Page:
Jenna: Oh sir, did you say you were going to cancel your subscription today?
Me: Yes Jenna, I cannot afford the rate you told me so I will have to immediately cancel my subscription.
Jenna: Oh no sir, please stay on the line and I will transfer to my manager.
Me: Ok, thanks Jenna.
*BINGO* I thought. I proceed to stay on the line for 5 minutes or so, and then Janet picks up the phone. In the interests of brevity I’ll summarize and say we introduce ourselves and I relay my story about the deal “my buddy” got in the USA and my financial situation. I reiterated that in doing my budget for the New Year I just couldn’t squeeze in $165 plus taxes for Sirius/XM radio. Here is how the conversation went from there:
Janet (very important upper-management person): Ok sir, we cannot offer you that promotion because that is an American promotion not available to us.
Me: Are there any Canadian promotions you can offer me Janet?
Janet: Well, let me see… *fingers tapping on keyboard* right now you are on our promotional $5.99 per month package, would you be interested in extending this for 6 months sir?
*Doing mental math quickly in my head 6×6=36, 6×12=72*
Me: Yes, that is a good offer Janet, do you think we could extend that promotion to me for 12 months and I’ll hand over my credit card number right away. *trying not to sound too excited*
Janet: I’ll check with my manager on this sir [at this point I’m either having my request considered by the regional manager for the Western Hemisphere or Janet is discussing her dinner plans with the person beside her]… “Yes <insert my name here> we can do this for you.”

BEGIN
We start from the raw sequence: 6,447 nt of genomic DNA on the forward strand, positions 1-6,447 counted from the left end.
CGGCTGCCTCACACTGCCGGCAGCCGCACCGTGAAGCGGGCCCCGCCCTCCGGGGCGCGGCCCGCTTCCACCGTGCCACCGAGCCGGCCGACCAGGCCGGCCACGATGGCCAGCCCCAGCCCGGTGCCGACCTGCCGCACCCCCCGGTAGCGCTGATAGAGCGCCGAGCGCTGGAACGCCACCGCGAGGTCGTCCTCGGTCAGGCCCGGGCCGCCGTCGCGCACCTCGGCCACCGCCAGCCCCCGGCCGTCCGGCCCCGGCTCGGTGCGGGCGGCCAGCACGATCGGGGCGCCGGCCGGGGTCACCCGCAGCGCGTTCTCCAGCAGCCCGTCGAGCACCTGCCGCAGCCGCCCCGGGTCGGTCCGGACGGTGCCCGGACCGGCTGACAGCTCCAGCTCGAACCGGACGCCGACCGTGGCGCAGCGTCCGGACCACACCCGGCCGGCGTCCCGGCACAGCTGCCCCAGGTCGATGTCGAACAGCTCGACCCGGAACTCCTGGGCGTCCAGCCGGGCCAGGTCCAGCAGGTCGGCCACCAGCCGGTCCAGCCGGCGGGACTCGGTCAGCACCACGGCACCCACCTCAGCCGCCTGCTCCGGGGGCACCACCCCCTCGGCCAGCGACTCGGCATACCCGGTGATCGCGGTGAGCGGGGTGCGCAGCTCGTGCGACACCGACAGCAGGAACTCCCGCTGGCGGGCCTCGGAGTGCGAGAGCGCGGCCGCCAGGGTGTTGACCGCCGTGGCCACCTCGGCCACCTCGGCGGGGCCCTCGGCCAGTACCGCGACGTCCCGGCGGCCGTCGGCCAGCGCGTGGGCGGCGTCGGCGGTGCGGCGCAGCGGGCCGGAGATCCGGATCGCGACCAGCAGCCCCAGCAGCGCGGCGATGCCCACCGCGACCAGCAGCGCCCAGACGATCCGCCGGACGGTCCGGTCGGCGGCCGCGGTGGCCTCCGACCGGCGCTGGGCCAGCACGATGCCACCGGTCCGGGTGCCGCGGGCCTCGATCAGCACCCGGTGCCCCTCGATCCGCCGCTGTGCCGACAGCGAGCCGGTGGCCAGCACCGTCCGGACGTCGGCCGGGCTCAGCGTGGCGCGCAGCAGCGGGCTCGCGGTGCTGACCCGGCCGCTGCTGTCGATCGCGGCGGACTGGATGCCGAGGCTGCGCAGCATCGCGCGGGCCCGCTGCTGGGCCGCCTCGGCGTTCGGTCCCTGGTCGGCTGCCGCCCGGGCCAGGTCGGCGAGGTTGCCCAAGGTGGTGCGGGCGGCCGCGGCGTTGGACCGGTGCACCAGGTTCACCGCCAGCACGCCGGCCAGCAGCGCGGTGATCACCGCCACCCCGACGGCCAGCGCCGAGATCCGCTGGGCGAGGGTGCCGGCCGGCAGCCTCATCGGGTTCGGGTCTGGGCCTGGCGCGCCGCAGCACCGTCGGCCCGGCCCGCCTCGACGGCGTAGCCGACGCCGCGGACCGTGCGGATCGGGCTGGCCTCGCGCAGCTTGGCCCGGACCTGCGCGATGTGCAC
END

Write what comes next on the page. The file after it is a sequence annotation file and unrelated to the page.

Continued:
Me: Ok, here it is…
Janet: Thank you sir.
Me: Just to double check then, that will be a $72, plus taxes charge to my credit card for a year’s worth of the same programming as I have now, correct?
Janet: *long pause as it sinks in she just gave me a bigger discount that I originally requested* Yes, sir that is correct.
Me: Thanks Janet, have a great day!
Janet: You as well sir, happy holidays.
I Love Being Irrationally Happy!
Now I don’t know why this made me so happy. When you add in the difference in taxes here I probably saved about $100 bucks. While this is substantial, I’ve earned much more than this several times and not felt the same sense of satisfaction. Even if you consider that saving that much money was like earning $150 in pre-tax income, it still gave me a disproportionately great feeling! I guess I underestimated the psychological high of getting a good deal.
I guess the moral of the story is that everything is negotiable and to be aware of discriminatory pricing. Satellite radio has the perfect business model to take advantage of discriminatory pricing. Their capital costs are pretty set, and it costs them literally nothing to add a new subscriber; therefore, their pricing model is setup to take advantage of what people think they should pay for a service. In other words, through market research, Sirius/XM has obviously found out that $165 is what most people value their satellite radio service at, and this is what they’re willing to pay. Obviously, they still make more of a profit off of me as a consumer at a much lower rate than if I cancelled the subscription entirely. I started off hoping for a 20% discount and ended up with one that is over 60% when you include taxes! It only took me about 20 minutes start-to-finish (that’s a $300 per hour rate, not too shabby for a school teacher), and was way less trouble than coupon clipping.
Anyone else have a sweet sirius xm discount story that was a really pleasant surprise at the time?